Maternal Infant, and Early Childhood Home Visiting Program (MIECHV)MIECHV supports pregnant people and families with young children who live in communities that face greater barriers to achieving positive maternal and child health outcomes through home visiting programs connections to health and child development service providers.US Department
of Health and Human Services, Health Resources and Services Administration, Maternal and Child Health Bureau
Federal funds go to NC Department of Health and Human Services, Women’s and Children Health Section. Through a Request for Proposals, communities are selected to implement evidence-based home visiting programs.

In FY 2020, MIECHV served 561 households in North Carolina.
National Child Traumatic Stress Initiative Provides grants to public and non-profit entities to improve treatment and services for children, adolescents, and families who have experienced traumatic events.US Department of Health and Human Services, Substance Abuse and Mental Health Services AdministrationFunds go directly to public and non-profit entities.

Note: The table above does not include federal funding sources that are no longer active. Previously North Carolina has received funding from the Race to the Top Early Learning Challenge (2012-2016.)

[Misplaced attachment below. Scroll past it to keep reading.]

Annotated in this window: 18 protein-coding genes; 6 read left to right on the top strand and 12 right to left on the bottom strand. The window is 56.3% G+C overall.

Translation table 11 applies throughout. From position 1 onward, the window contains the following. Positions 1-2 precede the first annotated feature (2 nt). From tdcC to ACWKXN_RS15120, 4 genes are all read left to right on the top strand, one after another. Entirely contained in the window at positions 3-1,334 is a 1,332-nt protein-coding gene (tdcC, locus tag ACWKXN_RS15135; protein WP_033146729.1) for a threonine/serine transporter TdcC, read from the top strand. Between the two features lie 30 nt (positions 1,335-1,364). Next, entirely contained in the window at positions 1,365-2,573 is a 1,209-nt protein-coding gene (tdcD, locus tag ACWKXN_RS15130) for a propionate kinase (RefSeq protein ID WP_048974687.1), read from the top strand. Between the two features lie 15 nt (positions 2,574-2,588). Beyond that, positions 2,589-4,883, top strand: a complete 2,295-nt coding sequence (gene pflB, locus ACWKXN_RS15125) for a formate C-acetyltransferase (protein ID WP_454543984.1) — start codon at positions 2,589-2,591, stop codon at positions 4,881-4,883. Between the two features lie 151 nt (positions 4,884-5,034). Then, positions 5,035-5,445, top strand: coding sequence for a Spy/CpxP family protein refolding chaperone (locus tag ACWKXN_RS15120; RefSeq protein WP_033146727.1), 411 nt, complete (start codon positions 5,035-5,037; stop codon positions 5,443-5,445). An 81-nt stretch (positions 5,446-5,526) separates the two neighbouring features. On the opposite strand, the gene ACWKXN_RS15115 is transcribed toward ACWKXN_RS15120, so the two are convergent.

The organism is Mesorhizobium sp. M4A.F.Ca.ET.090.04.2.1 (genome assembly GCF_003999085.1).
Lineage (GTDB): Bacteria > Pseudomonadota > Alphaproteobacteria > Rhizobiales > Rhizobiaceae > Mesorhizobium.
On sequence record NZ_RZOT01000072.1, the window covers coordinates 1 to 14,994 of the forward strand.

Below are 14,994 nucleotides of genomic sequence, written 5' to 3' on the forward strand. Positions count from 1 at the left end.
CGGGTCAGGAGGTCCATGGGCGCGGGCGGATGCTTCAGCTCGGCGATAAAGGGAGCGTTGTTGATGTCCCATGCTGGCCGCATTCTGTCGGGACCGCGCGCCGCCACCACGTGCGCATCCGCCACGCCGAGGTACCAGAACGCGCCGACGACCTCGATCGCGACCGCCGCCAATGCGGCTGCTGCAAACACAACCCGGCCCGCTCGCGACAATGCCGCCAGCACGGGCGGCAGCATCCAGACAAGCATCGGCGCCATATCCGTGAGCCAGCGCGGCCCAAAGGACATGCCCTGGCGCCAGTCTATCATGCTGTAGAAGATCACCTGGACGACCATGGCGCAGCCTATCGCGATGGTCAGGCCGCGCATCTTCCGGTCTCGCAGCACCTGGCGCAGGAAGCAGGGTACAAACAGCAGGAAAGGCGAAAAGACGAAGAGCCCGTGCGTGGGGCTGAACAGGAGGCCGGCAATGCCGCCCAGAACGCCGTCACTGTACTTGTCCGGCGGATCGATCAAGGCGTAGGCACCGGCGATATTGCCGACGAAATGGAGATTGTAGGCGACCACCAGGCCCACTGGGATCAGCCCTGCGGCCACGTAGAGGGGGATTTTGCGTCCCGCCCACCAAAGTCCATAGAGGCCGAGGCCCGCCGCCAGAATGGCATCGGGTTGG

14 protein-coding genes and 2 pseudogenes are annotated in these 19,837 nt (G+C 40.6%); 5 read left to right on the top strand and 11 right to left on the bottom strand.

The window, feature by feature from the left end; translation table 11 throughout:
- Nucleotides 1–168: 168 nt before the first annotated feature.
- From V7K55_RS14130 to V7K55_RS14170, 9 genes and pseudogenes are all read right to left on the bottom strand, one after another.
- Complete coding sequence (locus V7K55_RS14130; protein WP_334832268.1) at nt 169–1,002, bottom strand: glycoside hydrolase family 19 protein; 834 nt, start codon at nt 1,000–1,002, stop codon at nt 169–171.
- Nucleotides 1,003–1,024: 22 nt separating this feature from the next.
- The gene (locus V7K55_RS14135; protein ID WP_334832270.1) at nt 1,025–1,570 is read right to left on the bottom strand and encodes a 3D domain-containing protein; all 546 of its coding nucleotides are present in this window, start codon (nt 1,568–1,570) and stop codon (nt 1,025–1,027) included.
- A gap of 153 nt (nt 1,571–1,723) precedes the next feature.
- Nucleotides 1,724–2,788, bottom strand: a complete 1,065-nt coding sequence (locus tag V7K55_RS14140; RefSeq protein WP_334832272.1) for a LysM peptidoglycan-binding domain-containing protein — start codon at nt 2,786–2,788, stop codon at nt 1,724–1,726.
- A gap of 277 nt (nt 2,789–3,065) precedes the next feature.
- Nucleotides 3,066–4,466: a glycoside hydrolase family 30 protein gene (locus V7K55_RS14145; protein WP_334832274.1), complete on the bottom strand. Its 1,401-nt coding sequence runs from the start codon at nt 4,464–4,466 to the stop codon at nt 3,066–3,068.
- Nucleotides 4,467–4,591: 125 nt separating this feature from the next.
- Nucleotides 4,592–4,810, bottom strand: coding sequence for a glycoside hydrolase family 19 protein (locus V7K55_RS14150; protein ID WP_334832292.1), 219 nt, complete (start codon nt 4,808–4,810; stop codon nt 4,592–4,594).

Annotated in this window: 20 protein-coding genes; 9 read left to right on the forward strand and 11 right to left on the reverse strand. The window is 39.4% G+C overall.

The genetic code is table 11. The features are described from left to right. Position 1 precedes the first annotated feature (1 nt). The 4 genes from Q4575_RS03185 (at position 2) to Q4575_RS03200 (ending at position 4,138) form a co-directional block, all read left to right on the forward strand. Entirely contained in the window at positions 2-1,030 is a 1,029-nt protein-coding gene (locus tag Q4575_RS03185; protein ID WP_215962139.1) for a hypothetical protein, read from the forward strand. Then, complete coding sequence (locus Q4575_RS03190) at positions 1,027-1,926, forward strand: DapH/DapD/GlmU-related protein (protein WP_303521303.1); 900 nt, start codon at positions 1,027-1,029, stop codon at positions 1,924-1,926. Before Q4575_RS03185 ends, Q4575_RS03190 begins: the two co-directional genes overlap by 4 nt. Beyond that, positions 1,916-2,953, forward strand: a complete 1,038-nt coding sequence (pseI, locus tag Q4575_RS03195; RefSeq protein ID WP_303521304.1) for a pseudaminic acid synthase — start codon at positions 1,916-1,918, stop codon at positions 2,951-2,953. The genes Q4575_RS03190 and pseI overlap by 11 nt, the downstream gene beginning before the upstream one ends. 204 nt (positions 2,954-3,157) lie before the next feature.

Earned Income Tax Credit

The Earned Income Tax Credit (EITC) is a federal refundable tax credit for low- and moderate-income working people. It encourages and rewards work as well as offsets federal payroll and income taxes. For tax year 2015, more than 931,000 North Carolinians claimed the federal EITC, worth a total of $2.3 billion.” (National Conference of State Legislators)

The federal EITC lifted approximately 298,000 North Carolinians—half of whom were children—above the federal poverty line between 2010 and 2012. (Brookings Institution. “State Estimates of People and Children Lifted out of Poverty by EITC and CTC per Year, 2010-2012.” 2014.) In 2007, state lawmakers established a state EITC to build upon the federal tax credit and provide a modest boost to the wages of low- and moderate-income North Carolina workers. In 2013, state lawmakers eliminated the state EITC, making North Carolina the first and only state with an EITC to eliminate the tax credit. For tax year 2013, more than 927,000 North Carolinians claimed the state EITC, benefiting more than 1.2 million children. (Budget and Tax Center)